Pilot Program Expands Israeli Student Teachers’ Hours and Duties

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An illustrative image of a classroom in Jerusalem. Credit: Emil Salman

Third-year education students in Israel will work as classroom teachers three times a week next year in 100 kindergartens, elementary and junior high schools under a new pilot program.

Academia-Classroom is in effect a scaled-down version of a broader project the Education Ministry had begun to draft under former Education Minister Shay Piron.

The initial goal was to ameliorate classroom overcrowding by reducing the student-teacher ratio. Now the ministry is touting the plan as an advanced reform in teacher training. The cost of the program is estimated at 30 million shekels ($7.63 million) for the 2015-16 school year.

Under the program, teacher-training schools and programs will partner with schools and kindergartens in coordination with the ministry and local governments. The student teachers will be involved with the schools three days a week for between 12 and 16 hours a week. They are to spend 70 percent of the time in the classroom, working with and observing the teacher, tutoring students individually and teaching the entire class. The remaining 30 percent will be spent on other school activities, including projects they initiate. The student teachers will receive stipends for their participation.

The ministry’s declarations notwithstanding, the report of the strategy team assigned to the project still cites resolving classroom overcrowding as one of the project’s objectives. There are more than 9,000 classrooms in Israel from kindergarten through ninth grade with more than 32 children in each.

“Dividing the heavily populated classrooms is not possible because of a lack of construction and physical infrastructure for additional classrooms, as well as the impossible requirement to double the number of teachers,” the report notes. “The teacher training institutions will thus be able to make a contribution to coping with the challenges of overpopulated classrooms by integrating instructors-in-training as a significant part of the school teaching staff.”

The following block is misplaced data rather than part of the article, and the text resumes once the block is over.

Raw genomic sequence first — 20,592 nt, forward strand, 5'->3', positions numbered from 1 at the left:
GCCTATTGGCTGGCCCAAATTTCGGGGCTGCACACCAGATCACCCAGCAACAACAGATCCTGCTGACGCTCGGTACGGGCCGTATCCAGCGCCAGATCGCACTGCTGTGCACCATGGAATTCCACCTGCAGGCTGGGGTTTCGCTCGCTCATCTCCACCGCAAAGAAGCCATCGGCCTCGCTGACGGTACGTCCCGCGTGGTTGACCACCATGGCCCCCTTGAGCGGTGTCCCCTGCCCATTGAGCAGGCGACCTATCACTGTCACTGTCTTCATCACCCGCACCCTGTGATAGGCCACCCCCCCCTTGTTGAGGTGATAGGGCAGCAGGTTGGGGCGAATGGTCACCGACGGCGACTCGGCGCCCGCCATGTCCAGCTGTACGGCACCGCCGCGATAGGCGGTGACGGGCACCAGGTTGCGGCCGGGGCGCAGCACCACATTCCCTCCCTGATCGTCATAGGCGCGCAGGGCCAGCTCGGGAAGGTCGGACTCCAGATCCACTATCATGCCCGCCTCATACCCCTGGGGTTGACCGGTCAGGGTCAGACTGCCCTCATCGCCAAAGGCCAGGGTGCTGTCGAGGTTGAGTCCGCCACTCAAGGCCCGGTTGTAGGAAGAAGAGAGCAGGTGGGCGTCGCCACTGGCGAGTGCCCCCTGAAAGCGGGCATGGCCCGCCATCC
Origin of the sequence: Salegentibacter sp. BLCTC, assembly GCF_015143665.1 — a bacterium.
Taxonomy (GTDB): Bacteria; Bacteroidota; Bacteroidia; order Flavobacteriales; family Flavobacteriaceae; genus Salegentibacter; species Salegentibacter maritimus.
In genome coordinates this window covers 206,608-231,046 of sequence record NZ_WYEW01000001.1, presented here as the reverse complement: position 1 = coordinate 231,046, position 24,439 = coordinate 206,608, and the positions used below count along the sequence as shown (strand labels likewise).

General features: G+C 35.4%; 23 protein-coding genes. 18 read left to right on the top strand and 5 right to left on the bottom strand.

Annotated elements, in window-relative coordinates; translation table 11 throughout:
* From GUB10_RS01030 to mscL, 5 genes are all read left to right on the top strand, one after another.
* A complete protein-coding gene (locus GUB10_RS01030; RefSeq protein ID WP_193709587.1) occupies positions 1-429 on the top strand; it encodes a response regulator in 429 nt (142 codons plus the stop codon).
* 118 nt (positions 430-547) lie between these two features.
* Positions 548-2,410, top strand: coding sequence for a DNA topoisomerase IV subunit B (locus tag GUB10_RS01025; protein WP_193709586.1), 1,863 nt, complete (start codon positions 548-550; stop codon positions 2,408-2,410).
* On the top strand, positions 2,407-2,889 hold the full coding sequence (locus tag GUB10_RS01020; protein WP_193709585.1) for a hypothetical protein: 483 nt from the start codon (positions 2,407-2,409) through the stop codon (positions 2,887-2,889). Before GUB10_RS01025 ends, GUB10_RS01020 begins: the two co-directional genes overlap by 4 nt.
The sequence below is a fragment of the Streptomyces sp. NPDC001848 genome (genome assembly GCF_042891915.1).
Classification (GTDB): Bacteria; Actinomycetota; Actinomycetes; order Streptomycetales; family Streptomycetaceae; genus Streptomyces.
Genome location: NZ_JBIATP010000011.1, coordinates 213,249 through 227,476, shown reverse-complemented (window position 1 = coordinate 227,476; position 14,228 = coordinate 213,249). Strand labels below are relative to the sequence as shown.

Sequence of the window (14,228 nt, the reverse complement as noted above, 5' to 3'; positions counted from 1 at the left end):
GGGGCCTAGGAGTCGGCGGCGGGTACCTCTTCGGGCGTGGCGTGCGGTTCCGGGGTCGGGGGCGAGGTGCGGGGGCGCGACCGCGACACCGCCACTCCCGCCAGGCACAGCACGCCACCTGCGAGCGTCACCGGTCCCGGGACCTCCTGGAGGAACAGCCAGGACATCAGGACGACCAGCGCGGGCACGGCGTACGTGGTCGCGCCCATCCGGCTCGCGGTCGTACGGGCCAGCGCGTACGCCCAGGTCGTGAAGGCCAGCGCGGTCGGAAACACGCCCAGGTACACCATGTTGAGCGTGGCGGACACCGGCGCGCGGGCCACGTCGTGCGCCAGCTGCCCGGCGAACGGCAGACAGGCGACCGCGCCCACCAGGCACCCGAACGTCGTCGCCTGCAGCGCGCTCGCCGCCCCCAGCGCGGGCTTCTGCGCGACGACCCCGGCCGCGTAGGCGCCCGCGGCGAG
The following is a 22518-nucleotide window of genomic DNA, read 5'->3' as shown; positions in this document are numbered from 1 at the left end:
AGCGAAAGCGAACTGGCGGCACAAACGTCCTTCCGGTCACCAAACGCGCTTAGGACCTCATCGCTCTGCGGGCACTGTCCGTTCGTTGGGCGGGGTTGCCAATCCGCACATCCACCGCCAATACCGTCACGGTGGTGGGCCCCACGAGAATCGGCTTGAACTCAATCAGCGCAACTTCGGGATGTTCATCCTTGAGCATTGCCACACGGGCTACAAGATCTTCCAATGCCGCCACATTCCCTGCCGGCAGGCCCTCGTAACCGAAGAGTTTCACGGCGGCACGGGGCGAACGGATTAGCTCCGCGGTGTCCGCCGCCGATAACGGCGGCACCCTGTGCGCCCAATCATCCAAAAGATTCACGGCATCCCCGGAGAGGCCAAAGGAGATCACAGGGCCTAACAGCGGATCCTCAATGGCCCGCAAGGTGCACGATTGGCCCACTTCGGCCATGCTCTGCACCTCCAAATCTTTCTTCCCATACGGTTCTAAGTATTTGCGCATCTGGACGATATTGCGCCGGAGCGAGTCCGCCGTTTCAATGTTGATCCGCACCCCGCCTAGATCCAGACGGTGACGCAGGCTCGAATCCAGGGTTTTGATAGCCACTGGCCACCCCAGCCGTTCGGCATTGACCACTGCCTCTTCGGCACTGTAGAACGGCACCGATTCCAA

Eyal Ram of the ministry’s Training and Professional Development Administration explained that this was an effort to deal with several fundamental problems in the system.

“We want to make teacher training more connected to the field, so that a teacher won’t enter a school after his academic studies and find the system totally different from what he thought,” Ram said. “Studies elsewhere in the world have shown that not only does this make the entrance into teaching much better and that teachers burn out less and drop out less, it also improves pupil achievement.”

Prof. Tzipi Liebman, president of the Kibbutzim College of Education and a member of the strategy team, added, “I see this as strengthening the role of the college. If it’s done right, teacher training will get a tremendous boost and it will create joint knowledge and a synergy in the creation of knowledge. I’m still a little skeptical of the compensation system for the teachers and student teachers. Now it’s just a scholarship; it could be that it will require a more expensive model; this, too, will have to be examined.”

A source familiar with the details of the plan said, however, “There’s still a problem with allowing students who haven’t finished their training into a classroom to teach alone, as if you could just put anyone in a classroom, especially when one of the principles they are trying to stress with this program is strengthening teaching as a profession.”

Each school will appoint a staff member to coordinate the project, and the teacher to whom the student teacher is assigned will be given two hours a week to mentor him or her instead of two hours of classroom teaching. Every district will appoint a half-time inspector and a steering committee comprised of representatives from the ministry, the local council and the participating academic institutions.

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